[contact id="8342"]Engine is, no doubt, one of the most crucial parts within the aircraft, therefore its maintenance is often the key priority for the airlines – as well as one of the main services provided by MROs. However, engine repair segment is challenged by capacity constraints and requires constant expansion of capabilities from engine shops.
Zoran Bozic, Business Manager at Engine Line Maintenance at Magnetic MRO, shares his insights about the engine repair segment and its latest trends.
How Line Maintenance Engines services demand has changed over the years?
Zoran Bozic: Although I could spend hours talking about this, I will try to be concise.
Twenty years ago, the common understanding was that the engine line maintenance is about filter replacement, chip detector inspection, LRU change – in other words, on-wing tasks that do not penetrate into the internal part of an engine. This was a legacy of hard-time maintenance concept, with fixed shop visit intervals, coming from 1960s and 1970s. At the time, the key role was with engine repair shops limited with the strict shop manual criteria.
However, development of technology, increased reliability, modular engine design, on-condition maintenance system and air traffic deregulation in the late 1990s (maybe the most influential factor) brought the industry to a point where there is no need to send an engine for combustion chamber replacement to a traditional type of engine shop, as today it can be done in line maintenance.
So it became more efficient, less stressful and much cheaper.
Historically speaking, engine maintenance represents a lion share of total aircraft direct maintenance cost, so the development of line maintenance services on engines is very welcomed by airlines, lessors and asset owners.
How Line Maintenance Engine servicing capabilities has been adapted to meet the new and upcoming industry needs and demands?
ZB: I prefer to use the term “developing” rather than adapted, as this is a continued process.
Those services are regulated by aviation authorities. Procedures are a part of approved data, and service providers have been competing in order to be capable of offering more complex packages. In addition to combustion chamber replacement, customer needs a provider who will also remove the engine, reinstall it, do MPA run and bring their airplane back to service. They do not have resources to “shop around”, and the one-stop solution is what they are looking for.
Mobility and flexibility are the pre-requisites of successful engine line maintenance service provider.
Can you give a brief overview of the capacity in the region(s) in your line of work?
ZB: Even though the demand for on-site engine services is constantly growing, the majority of providers in Europe are still coming from traditional engine shops like MTU, Lufthansa Technik, Safran, Aero Norway … but as we know, there is no great number of them. They are capable to “bring” their complex capabilities (module replacement, module repair) to the various sites. Some of those providers are present in other regions (like the Middle East). However, being primarily focused on filling their shop capacities and slots, it seems the engine line maintenance service is their second priority.
There are more providers capable of doing less complex work (BSIs, boro-blending, top-case repairs, …) – the services that Magnetic MRO is providing at the moment.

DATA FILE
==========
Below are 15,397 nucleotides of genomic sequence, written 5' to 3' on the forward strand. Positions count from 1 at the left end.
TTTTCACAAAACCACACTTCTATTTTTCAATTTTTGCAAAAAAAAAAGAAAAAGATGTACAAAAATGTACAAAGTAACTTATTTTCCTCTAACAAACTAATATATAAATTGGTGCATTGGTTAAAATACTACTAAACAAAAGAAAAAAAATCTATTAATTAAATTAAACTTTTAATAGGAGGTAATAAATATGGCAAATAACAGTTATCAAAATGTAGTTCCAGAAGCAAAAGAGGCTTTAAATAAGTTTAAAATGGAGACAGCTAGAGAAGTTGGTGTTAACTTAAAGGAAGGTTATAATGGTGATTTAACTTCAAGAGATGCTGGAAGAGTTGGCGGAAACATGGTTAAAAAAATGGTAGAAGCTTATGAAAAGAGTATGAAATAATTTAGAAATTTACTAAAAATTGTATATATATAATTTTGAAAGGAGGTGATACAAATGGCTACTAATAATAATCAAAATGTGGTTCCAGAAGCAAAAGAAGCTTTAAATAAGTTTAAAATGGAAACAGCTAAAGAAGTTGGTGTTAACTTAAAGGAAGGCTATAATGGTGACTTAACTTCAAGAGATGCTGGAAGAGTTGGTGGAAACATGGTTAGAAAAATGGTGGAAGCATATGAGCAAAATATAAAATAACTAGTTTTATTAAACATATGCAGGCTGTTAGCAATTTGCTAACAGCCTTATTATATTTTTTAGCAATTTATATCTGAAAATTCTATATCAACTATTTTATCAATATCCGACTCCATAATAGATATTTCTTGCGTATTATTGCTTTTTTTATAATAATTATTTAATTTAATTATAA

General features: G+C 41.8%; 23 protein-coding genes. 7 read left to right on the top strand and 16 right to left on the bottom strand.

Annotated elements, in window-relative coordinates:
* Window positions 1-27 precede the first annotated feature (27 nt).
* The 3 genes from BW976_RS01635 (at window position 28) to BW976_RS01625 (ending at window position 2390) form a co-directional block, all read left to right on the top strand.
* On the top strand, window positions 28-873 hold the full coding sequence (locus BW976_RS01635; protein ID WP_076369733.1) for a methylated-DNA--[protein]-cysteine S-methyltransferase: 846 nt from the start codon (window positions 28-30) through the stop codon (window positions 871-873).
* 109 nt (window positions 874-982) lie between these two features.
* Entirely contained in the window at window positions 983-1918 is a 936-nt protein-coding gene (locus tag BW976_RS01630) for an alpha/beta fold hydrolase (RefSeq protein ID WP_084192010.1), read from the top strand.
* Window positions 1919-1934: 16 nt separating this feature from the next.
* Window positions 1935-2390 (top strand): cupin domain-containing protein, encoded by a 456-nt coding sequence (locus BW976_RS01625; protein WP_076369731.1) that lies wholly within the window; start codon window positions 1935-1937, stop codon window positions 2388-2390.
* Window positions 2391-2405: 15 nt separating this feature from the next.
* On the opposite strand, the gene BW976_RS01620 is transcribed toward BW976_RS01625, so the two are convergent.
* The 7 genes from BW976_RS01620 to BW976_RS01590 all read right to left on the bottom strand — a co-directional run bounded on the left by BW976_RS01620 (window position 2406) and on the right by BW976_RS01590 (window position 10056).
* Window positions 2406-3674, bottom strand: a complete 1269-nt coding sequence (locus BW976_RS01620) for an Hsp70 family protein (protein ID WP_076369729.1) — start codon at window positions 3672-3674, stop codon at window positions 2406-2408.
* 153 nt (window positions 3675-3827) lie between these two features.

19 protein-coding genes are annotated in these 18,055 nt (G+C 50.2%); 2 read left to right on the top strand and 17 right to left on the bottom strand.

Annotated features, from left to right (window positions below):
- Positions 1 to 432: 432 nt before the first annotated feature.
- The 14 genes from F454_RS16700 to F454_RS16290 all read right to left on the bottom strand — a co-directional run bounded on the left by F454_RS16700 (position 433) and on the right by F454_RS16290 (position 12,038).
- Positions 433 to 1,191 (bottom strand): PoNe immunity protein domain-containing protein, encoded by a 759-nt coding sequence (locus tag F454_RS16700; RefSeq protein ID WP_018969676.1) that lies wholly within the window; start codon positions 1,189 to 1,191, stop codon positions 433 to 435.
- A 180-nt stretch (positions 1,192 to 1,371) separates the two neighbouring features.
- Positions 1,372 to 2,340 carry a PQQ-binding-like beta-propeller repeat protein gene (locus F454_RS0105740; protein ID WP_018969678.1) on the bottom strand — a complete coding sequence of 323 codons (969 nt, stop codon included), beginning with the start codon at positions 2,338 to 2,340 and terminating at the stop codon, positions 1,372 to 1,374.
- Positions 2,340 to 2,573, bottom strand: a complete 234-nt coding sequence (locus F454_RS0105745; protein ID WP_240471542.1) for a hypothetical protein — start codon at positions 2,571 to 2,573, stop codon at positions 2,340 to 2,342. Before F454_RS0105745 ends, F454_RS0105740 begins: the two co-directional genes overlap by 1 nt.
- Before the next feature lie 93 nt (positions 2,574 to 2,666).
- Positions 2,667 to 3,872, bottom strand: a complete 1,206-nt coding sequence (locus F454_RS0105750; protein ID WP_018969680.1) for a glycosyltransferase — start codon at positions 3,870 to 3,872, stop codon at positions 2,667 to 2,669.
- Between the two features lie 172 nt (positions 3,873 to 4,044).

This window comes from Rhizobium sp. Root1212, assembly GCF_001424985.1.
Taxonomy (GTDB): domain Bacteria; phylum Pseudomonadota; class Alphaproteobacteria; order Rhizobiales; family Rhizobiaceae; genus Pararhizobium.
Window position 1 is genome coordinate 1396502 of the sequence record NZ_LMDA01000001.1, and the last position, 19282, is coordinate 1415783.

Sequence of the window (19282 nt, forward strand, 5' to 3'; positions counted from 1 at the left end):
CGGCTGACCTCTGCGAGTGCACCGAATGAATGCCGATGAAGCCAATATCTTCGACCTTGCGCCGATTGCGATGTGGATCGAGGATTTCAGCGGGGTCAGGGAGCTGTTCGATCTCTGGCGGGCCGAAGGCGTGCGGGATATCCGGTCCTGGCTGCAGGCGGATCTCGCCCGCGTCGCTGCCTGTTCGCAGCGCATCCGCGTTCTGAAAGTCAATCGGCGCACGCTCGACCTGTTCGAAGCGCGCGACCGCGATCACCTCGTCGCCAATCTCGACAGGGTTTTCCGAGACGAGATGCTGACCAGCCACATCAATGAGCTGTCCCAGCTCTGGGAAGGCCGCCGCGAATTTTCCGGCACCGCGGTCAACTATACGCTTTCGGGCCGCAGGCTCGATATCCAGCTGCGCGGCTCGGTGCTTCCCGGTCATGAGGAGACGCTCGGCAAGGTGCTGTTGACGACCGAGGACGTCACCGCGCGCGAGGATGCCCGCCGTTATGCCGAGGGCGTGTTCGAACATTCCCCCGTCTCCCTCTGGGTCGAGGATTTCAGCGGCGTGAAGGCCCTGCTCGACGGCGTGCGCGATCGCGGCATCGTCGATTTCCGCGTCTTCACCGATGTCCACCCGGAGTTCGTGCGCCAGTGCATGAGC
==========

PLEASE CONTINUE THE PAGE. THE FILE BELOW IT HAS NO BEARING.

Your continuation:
In theory, capacities are sufficient to meet the demand, but flexible providers specialised in pure engine line maintenance are not that easy to find. Our recent experience with US-based providers being very active in Europe is supporting this thesis.
What time new technologies and modern solutions you’re implementing? How does it affect service time and cost-wise?
ZB: My favourite is boro-blending. This process, together with sophisticated equipment is great money (or cash banknotes) and time saver for our clients.
Recently we have been contacted by one European flag carrier with a request to do a boro-blend repair of HPC on one of their CFM56-5B engine on an aircraft that was in hangar for “C” check. While our team was flying to the site, the customer discovered similar findings on another engine/aircraft. Within less than 12 hours, both engines were repaired and released as serviceable. For the customer, the cost for this service was several times cheaper than the second-best option – removal of engines, top case repair and reinstallation of the engines. And we did it like a pit-stop in F1.
Are there any engine “trends”? Tell us more about it – is there any cycle for these trends?
ZB: During the past few years, we have been witnesses of some amazing, to a certain extent, even revolutionary steps.
The continued battle between engine OEMs for more reliable and more efficient products gave us the first commercial geared turbofan engine. Success and achievements of this concept (Pratt & Whitney PW1000G) initiated the development of similar products by other engine manufacturers, and we will not wait too long to see geared turbofan engines on wide-body aircraft.
On the other hand, use of 3D printing, especially for the manufacturing of complex engine parts and components, resolved serious problems with parts delivery, propelled production capacities and brought lean manufacturing to a brand-new level.
As I said earlier, engine maintenance is very expensive, and airlines are hungry for services that would help them to reduce the number of traditional (and costly) shop visits. This trend is recognised by Magnetic MRO and starting with Q2 of 2020, we will be in a position to support our customers with such an option.